The world's carbon trading markets growing complexity threatens
another "sub-prime" style financial crisis that could again destabilise
the global economy, campaigners warn today.
In a new report,
Friends of the Earth says that to date "cap and trade" carbon markets
have done almost nothing to reduce emissions but have been plagued by
inefficiency and corruption that render them unfit for purpose.
the world heads towards the Copenhagen climate summit, Britain and
other developed countries want to see carbon trading expanded
worldwide. The carbon market, mainly based in Europe, was worth $126bn
in 2008 and is predicted to mushroom to $3.1tn by 2020 if a global
carbon market takes off.
However, FoE fears that the area has
been hijacked by speculators on the financial markets. Sarah-Jayne
Clifton, the report's author, said: "The majority of the trade is
carried out not between polluting industries and factories covered by
carbon trading schemes, but by banks and investors who profit from
speculation on the carbon markets – packaging carbon credits into
increasingly complex financial products similar to the 'shadow finance'
around sub-prime mortgages which triggered the recent economic crash."
FoE claims that the first phase of the European emissions trading
scheme between 2005 and 2007 failed. And the second phase, from
2008-2012, is likely to fail too, it said. FoE is calling on
governments to use more reliable instruments such as carbon taxes,
which are harder to avoid and can be effective at changing people's
behaviour and reducing emissions.
A spokesman for the Department of Energy and Climate Change
said: "We agree that domestic action by developed countries as well as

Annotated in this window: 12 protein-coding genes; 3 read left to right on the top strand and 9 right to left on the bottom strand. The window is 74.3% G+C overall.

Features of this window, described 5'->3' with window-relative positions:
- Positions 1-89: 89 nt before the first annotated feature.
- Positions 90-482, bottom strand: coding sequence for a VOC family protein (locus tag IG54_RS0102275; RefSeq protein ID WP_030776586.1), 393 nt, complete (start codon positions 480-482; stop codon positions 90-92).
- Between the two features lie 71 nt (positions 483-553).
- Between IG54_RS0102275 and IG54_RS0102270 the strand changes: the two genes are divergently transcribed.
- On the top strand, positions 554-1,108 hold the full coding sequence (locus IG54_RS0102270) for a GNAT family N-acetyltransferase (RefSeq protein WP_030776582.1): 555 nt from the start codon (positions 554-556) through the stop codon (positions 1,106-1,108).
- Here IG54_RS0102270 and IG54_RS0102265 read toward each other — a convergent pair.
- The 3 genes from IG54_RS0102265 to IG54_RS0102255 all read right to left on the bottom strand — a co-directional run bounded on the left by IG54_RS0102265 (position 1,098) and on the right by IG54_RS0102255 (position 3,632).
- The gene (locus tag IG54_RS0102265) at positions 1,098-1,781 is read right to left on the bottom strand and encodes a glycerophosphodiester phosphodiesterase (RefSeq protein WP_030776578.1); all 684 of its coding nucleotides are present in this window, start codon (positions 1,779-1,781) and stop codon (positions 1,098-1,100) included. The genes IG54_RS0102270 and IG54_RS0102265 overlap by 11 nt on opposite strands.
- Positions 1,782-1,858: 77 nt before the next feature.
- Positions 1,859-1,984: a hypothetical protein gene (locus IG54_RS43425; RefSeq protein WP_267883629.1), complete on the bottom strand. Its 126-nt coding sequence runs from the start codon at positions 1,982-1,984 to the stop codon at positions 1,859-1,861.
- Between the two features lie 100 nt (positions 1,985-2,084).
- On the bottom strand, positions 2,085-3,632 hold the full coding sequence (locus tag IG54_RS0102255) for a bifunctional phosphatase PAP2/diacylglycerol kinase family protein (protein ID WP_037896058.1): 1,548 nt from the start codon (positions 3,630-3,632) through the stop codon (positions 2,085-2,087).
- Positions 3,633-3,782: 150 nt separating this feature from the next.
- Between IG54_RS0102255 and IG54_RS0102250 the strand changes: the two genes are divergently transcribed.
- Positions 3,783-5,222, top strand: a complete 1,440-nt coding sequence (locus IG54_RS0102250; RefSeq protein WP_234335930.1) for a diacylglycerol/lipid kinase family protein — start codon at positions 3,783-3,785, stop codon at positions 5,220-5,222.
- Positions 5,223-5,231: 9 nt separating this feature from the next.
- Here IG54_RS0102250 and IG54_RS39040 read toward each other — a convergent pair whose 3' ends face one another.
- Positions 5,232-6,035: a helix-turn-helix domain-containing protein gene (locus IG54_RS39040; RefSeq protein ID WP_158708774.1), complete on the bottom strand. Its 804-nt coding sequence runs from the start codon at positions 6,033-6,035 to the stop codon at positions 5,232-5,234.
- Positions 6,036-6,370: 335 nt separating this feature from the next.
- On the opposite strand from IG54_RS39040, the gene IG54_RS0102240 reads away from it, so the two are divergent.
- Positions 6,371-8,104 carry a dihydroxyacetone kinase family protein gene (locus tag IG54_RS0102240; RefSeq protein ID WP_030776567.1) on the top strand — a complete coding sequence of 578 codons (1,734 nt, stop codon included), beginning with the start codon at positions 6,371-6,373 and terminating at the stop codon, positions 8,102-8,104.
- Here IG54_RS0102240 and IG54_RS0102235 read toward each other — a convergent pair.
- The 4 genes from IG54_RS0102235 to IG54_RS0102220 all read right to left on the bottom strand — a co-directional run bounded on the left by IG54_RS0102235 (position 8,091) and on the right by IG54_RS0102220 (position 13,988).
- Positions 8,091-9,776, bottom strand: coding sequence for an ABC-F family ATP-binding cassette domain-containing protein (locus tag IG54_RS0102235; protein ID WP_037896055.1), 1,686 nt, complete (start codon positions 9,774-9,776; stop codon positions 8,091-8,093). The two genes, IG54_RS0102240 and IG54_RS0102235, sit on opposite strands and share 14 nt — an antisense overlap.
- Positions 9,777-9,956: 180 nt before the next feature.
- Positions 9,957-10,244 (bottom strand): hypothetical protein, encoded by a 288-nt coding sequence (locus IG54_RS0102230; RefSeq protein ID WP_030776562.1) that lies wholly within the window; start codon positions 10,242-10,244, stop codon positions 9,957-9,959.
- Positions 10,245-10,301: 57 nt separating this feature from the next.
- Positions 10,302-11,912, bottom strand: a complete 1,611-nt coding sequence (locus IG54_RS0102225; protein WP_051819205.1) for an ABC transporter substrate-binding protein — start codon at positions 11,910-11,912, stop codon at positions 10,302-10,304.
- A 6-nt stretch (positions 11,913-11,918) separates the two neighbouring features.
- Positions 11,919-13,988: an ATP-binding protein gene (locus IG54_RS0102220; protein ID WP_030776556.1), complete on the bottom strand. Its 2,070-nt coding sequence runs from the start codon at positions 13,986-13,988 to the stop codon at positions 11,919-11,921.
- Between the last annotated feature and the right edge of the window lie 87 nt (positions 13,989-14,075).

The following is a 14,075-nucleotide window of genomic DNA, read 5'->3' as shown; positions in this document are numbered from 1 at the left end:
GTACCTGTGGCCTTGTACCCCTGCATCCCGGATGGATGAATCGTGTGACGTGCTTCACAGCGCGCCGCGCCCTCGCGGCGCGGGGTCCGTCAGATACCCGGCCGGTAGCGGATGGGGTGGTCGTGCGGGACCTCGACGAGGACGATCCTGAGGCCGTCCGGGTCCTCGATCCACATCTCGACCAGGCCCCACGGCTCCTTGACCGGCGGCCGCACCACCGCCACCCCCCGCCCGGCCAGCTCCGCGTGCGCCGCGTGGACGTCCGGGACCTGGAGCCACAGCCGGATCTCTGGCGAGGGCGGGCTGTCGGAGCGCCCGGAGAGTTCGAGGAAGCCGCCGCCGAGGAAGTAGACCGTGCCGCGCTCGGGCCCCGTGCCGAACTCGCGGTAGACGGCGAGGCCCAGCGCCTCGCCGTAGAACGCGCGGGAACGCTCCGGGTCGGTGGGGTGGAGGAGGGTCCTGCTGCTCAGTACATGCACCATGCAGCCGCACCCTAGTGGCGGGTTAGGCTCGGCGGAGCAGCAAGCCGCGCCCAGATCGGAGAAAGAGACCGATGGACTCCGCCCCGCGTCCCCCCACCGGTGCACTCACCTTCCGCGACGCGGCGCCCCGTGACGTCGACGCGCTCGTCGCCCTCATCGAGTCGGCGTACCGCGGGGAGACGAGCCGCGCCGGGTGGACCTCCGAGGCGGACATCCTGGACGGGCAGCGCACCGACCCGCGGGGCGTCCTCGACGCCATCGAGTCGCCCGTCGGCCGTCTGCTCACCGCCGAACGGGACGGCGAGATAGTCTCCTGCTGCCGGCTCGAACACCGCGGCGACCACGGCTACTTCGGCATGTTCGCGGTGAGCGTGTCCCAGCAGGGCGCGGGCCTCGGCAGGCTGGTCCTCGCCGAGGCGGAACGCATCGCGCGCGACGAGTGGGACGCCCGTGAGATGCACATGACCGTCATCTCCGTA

public finance is essential to meet the challenge of climate change and
… the UK is going all-out to get an ambitious, fair and effective deal.
carbon trading can also play a role, making it far more likely that we
tackle dangerous climate change, get cost-effective emissions
reductions and get money to the poorest countries of the world."
This site contains copyrighted material the use of which has not always been specifically authorized by the copyright owner. We are making such material available in our efforts to advance understanding of environmental, political, human rights, economic, democracy, scientific, and social justice issues, etc. We believe this constitutes a 'fair use' of any such copyrighted material as provided for in section 107 of the US Copyright Law. In accordance with Title 17 U.S.C. Section 107, the material on this site is distributed without profit to those who have expressed a prior interest in receiving the included information for research and educational purposes. For more information go to: http://www.law.cornell.edu/uscode/17/107.shtml. If you wish to use copyrighted material from this site for purposes of your own that go beyond 'fair use', you must obtain permission from the copyright owner.